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RE: Is there a source document for every Web resource?

From: John M Slatin <john_slatin@austin.utexas.edu>
Date: Tue, 2 Mar 2004 10:37:51 -0600
Message-ID: <C46A1118E0262B47BD5C202DA2490D1A0183ABA3@MAIL02.austin.utexas.edu>
To: "Yvette P. Hoitink" <y.p.hoitink@heritas.nl>, <w3c-wai-gl@w3.org>

Yvette, thanks for continuing to think about this one!

The context of my question about whether or not all Web documents have
source documents (along the lines of thos4e for static HTML/XHTML
documents) was my work on guideline 3.2 (formerly 3.4), the one about
organizing content in consistent ways and making interactive components
behave predictably.  Specifically, I was trying to find a way to phrase
a success criterion that would allow us to require at least one
presentation format in which repeated components such as navigation
bars, search forms, sections within main content, etc., would have to
occur in the same order.  The model I was working from was that of
<div>-basedWeb pages where screen readers speak the elements in the
order in which they appear in the source document.  Developers are free
to arrange the elements *visually* in whatever order makes most sense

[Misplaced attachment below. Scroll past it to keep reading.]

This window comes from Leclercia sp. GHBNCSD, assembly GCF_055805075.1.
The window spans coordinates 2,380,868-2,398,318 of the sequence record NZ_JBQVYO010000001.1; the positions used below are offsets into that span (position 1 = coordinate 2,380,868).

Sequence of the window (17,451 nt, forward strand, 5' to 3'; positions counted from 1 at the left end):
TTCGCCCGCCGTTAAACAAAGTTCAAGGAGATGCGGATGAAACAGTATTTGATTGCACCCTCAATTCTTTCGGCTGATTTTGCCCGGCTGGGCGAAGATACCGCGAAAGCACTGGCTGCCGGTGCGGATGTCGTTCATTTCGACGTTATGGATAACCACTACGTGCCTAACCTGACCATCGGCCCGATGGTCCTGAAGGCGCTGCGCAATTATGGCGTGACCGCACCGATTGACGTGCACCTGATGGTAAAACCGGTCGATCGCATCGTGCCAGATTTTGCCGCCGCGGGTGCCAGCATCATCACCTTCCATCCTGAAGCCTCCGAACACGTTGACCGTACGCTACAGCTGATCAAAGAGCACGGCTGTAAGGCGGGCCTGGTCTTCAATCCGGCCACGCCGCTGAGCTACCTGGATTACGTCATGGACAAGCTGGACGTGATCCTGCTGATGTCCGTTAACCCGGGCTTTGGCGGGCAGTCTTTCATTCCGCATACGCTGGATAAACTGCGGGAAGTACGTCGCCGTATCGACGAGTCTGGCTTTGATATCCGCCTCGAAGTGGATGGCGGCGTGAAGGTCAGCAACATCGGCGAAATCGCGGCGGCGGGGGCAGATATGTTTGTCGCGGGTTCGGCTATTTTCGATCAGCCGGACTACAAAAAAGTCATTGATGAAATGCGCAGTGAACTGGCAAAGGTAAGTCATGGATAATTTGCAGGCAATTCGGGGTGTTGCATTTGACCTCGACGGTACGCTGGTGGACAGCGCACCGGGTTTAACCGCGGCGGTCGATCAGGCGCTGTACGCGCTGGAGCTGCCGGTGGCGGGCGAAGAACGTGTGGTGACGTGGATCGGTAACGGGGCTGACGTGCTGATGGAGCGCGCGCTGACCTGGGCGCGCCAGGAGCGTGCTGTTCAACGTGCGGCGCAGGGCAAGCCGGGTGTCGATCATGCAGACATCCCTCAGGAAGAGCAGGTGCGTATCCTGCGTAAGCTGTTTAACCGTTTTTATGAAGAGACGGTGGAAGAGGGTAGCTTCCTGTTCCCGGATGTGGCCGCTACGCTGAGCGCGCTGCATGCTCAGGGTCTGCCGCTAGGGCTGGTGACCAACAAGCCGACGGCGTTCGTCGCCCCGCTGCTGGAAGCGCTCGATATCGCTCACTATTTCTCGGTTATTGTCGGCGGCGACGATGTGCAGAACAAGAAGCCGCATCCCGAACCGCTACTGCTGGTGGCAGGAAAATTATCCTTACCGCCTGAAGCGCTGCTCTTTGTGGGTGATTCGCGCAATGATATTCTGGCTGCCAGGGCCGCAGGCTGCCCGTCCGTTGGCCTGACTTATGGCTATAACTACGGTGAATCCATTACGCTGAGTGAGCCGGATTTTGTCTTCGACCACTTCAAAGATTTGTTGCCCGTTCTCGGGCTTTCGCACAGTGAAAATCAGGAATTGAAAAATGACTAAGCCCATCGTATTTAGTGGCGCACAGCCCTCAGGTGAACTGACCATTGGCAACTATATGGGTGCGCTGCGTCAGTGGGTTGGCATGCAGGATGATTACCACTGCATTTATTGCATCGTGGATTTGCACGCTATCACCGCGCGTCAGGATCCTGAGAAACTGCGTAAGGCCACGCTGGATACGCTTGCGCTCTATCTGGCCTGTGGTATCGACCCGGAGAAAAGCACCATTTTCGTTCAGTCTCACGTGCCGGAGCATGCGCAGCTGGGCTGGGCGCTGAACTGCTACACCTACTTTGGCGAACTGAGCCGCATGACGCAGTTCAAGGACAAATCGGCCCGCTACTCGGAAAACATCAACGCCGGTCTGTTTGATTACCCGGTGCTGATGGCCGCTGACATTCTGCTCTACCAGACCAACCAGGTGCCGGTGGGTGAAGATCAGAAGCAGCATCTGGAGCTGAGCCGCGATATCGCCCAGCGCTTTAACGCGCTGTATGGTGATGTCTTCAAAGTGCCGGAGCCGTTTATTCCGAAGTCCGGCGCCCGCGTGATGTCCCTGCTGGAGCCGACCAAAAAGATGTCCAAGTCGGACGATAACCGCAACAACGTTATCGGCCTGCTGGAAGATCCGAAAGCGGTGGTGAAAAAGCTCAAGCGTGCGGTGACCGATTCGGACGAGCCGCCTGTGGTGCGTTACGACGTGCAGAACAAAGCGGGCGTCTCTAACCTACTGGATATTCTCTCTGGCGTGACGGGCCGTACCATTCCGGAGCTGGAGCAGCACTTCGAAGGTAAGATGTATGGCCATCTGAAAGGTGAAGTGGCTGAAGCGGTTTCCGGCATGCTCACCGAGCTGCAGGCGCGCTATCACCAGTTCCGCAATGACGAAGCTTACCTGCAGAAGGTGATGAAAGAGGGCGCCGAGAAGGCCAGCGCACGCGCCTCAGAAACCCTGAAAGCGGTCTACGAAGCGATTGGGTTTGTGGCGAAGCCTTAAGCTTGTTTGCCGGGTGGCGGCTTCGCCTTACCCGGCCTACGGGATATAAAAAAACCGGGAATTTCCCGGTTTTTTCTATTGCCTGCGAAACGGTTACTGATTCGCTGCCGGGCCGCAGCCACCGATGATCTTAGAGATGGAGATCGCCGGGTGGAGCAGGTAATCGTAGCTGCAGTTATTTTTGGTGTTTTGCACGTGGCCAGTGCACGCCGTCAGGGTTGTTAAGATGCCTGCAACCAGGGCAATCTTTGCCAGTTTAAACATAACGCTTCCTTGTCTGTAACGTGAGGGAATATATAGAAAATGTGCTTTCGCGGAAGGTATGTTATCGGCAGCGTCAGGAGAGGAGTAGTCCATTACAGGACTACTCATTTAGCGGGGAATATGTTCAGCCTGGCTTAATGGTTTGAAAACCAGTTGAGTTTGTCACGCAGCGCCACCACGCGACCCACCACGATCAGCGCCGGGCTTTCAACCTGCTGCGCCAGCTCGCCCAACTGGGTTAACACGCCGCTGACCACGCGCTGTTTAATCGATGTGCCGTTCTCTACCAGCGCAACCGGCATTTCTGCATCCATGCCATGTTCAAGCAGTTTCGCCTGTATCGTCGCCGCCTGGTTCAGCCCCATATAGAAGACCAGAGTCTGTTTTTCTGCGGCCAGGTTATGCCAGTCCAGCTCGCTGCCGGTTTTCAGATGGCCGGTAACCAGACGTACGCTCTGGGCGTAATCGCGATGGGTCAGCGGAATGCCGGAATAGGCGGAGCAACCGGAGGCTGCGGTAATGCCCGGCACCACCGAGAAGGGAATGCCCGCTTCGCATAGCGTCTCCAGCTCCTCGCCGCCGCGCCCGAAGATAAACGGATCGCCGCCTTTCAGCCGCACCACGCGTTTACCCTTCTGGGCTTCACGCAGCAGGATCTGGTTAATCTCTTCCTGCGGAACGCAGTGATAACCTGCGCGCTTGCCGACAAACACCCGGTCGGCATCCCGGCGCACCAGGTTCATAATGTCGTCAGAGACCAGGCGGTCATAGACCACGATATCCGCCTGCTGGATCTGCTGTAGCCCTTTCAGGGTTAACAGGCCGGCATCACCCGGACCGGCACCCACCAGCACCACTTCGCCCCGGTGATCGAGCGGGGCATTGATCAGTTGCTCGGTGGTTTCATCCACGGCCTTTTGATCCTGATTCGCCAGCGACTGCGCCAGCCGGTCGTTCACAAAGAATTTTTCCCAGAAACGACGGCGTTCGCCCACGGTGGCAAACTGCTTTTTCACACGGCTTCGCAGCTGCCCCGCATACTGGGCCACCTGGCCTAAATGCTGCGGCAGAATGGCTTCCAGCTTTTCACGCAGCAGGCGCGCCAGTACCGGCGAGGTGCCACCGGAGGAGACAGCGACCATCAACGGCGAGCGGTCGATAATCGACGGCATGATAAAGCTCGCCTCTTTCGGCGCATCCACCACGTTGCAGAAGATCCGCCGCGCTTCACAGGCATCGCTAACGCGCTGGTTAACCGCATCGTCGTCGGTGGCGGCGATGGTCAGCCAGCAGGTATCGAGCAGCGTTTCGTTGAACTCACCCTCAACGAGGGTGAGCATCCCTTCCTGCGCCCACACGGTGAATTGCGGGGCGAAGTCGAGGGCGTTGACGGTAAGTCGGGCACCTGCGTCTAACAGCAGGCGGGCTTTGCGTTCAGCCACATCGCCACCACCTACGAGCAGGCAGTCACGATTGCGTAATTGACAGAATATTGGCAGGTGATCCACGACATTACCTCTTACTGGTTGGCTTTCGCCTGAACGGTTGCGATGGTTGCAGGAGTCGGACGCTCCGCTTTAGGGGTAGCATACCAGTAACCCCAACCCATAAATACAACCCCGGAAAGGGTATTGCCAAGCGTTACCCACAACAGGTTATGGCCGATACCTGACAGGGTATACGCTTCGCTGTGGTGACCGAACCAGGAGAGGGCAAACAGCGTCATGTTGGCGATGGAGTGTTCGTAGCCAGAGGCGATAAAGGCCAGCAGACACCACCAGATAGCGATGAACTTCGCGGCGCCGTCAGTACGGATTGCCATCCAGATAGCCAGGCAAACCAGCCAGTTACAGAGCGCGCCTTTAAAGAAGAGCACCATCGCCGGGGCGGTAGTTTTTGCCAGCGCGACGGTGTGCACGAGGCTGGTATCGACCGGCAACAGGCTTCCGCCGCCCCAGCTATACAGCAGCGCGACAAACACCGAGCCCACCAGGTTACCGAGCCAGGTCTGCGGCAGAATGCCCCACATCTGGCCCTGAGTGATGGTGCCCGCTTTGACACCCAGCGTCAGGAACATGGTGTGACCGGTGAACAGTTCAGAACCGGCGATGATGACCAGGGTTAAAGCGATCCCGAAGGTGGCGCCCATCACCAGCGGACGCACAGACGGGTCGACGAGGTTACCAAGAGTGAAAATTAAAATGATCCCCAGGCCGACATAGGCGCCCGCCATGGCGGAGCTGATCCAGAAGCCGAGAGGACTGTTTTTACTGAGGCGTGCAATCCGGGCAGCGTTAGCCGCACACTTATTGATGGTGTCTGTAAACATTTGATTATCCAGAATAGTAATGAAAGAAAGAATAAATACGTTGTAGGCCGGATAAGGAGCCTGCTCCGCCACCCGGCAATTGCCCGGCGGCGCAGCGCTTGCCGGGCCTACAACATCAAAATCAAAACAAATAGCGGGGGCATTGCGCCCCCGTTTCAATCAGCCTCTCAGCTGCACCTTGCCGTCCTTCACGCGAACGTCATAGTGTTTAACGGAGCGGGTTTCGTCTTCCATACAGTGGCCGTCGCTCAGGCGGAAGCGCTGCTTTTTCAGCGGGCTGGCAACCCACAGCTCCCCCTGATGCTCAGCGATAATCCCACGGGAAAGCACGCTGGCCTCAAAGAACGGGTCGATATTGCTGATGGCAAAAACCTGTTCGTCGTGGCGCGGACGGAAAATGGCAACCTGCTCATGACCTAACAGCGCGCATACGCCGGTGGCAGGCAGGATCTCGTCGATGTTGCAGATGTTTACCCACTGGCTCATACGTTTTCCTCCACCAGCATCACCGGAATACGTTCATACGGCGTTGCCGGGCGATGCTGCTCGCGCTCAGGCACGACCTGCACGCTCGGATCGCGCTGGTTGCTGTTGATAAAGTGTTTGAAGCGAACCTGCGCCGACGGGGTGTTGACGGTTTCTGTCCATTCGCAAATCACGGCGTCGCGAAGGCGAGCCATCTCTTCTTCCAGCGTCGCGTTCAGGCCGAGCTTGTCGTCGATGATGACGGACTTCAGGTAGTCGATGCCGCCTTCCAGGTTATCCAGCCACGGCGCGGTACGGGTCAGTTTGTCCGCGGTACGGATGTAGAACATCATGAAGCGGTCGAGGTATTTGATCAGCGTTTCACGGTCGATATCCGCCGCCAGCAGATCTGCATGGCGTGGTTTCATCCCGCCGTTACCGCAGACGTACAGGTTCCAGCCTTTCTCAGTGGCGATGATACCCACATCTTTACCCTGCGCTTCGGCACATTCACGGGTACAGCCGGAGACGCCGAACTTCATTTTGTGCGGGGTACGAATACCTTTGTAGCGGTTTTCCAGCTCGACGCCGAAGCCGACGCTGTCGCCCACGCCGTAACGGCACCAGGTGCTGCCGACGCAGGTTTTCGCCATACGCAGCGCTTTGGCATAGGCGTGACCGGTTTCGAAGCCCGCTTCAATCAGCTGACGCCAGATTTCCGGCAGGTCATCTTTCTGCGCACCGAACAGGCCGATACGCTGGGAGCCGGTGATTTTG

visually, while the same components might be read in a different order
by screen readers based on the order in which they occur in the source
document.  I was thinking that this would be the auditory equivalent of
consistent visual layout.

I ended up dropping the success criterion (I think!) because I couldn't
come up with wording that seemed meaningful without constraining visual
presentation in ways that our self-imposed crteria for levels 1, 2, and
3 would allow.


"Good design is accessible design." 
Please note our new name and URL!
John Slatin, Ph.D.
Director, Accessibility Institute
University of Texas at Austin
FAC 248C
1 University Station G9600
Austin, TX 78712
ph 512-495-4288, f 512-495-4524
email jslatin@mail.utexas.edu
web http://www.utexas.edu/research/accessibility/


-----Original Message-----
From: Yvette P. Hoitink [mailto:y.p.hoitink@heritas.nl] 
Sent: Friday, February 27, 2004 3:11 am
To: John M Slatin; w3c-wai-gl@w3.org
Subject: RE: Is there a source document for every Web resource?

Hello John and list,

Pictures (jpg, gif, etc) do not have source documents in the regular
sense of the word. I don't know if that is a good example, because I do
not quite understand the context of the question. Could you explain some
more what you need counter-examples for?

Also, for PDF the source is the postscript file but authors seldom code
these by hand but have a program like Acrobat or PDF distiller that does
it for them. 

Another example might be MP3. You cannot say "view source" there
anywhere. The file format of MP3 is a mystery to almost everyone
publishing MP3 content so almost no author ever does anything with the

This is stretching the concept of "host technologies" a bit, but it is
content found on the web that in my opinion does not have a source
document in any way the author has influence over.
Hope this helps,

Yvette Hoitink
CEO Heritas, Enschede, The Netherlands
E-mail: y.p.hoitink@heritas.nl  
Received on Tuesday, 2 March 2004 11:37:52 UTC

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